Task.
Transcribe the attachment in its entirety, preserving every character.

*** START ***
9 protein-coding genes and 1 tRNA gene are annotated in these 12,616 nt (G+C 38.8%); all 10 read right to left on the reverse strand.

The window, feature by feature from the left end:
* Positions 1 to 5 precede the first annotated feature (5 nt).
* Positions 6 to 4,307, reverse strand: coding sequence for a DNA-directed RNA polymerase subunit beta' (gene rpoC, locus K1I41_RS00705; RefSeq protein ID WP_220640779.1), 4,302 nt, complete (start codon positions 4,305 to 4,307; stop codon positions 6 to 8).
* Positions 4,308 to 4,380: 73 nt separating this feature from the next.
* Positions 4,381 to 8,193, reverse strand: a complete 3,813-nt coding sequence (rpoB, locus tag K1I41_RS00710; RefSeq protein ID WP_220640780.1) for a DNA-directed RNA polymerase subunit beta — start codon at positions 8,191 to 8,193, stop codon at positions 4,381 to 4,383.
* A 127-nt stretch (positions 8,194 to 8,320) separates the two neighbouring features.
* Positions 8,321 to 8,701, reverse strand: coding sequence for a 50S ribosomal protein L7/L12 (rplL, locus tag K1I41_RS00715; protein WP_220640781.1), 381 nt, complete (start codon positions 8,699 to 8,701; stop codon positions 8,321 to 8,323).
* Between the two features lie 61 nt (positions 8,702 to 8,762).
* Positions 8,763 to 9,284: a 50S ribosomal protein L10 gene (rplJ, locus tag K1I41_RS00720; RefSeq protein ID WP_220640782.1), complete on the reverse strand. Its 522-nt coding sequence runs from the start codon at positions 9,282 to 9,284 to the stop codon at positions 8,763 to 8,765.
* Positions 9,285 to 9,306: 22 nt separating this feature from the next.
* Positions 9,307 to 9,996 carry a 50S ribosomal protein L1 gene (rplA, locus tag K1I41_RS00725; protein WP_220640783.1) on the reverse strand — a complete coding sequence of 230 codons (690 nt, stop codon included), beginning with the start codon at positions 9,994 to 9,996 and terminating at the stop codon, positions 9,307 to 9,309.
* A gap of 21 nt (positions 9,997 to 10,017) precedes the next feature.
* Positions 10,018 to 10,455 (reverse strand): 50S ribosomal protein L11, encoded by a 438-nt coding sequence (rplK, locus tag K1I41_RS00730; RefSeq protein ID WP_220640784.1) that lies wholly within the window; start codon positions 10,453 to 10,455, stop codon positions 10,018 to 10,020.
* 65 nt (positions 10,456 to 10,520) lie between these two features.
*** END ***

9 protein-coding genes and 1 tRNA gene are annotated in these 12,616 nt (G+C 38.8%); all 10 read right to left on the reverse strand.

The window, feature by feature from the left end:
* Positions 1 to 5 precede the first annotated feature (5 nt).
* Positions 6 to 4,307, reverse strand: coding sequence for a DNA-directed RNA polymerase subunit beta' (gene rpoC, locus K1I41_RS00705; RefSeq protein ID WP_220640779.1), 4,302 nt, complete (start codon positions 4,305 to 4,307; stop codon positions 6 to 8).
* Positions 4,308 to 4,380: 73 nt separating this feature from the next.
* Positions 4,381 to 8,193, reverse strand: a complete 3,813-nt coding sequence (rpoB, locus tag K1I41_RS00710; RefSeq protein ID WP_220640780.1) for a DNA-directed RNA polymerase subunit beta — start codon at positions 8,191 to 8,193, stop codon at positions 4,381 to 4,383.
* A 127-nt stretch (positions 8,194 to 8,320) separates the two neighbouring features.
* Positions 8,321 to 8,701, reverse strand: coding sequence for a 50S ribosomal protein L7/L12 (rplL, locus tag K1I41_RS00715; protein WP_220640781.1), 381 nt, complete (start codon positions 8,699 to 8,701; stop codon positions 8,321 to 8,323).
* Between the two features lie 61 nt (positions 8,702 to 8,762).
* Positions 8,763 to 9,284: a 50S ribosomal protein L10 gene (rplJ, locus tag K1I41_RS00720; RefSeq protein ID WP_220640782.1), complete on the reverse strand. Its 522-nt coding sequence runs from the start codon at positions 9,282 to 9,284 to the stop codon at positions 8,763 to 8,765.
* Positions 9,285 to 9,306: 22 nt separating this feature from the next.
* Positions 9,307 to 9,996 carry a 50S ribosomal protein L1 gene (rplA, locus tag K1I41_RS00725; protein WP_220640783.1) on the reverse strand — a complete coding sequence of 230 codons (690 nt, stop codon included), beginning with the start codon at positions 9,994 to 9,996 and terminating at the stop codon, positions 9,307 to 9,309.
* A gap of 21 nt (positions 9,997 to 10,017) precedes the next feature.
* Positions 10,018 to 10,455 (reverse strand): 50S ribosomal protein L11, encoded by a 438-nt coding sequence (rplK, locus tag K1I41_RS00730; RefSeq protein ID WP_220640784.1) that lies wholly within the window; start codon positions 10,453 to 10,455, stop codon positions 10,018 to 10,020.
* 65 nt (positions 10,456 to 10,520) lie between these two features.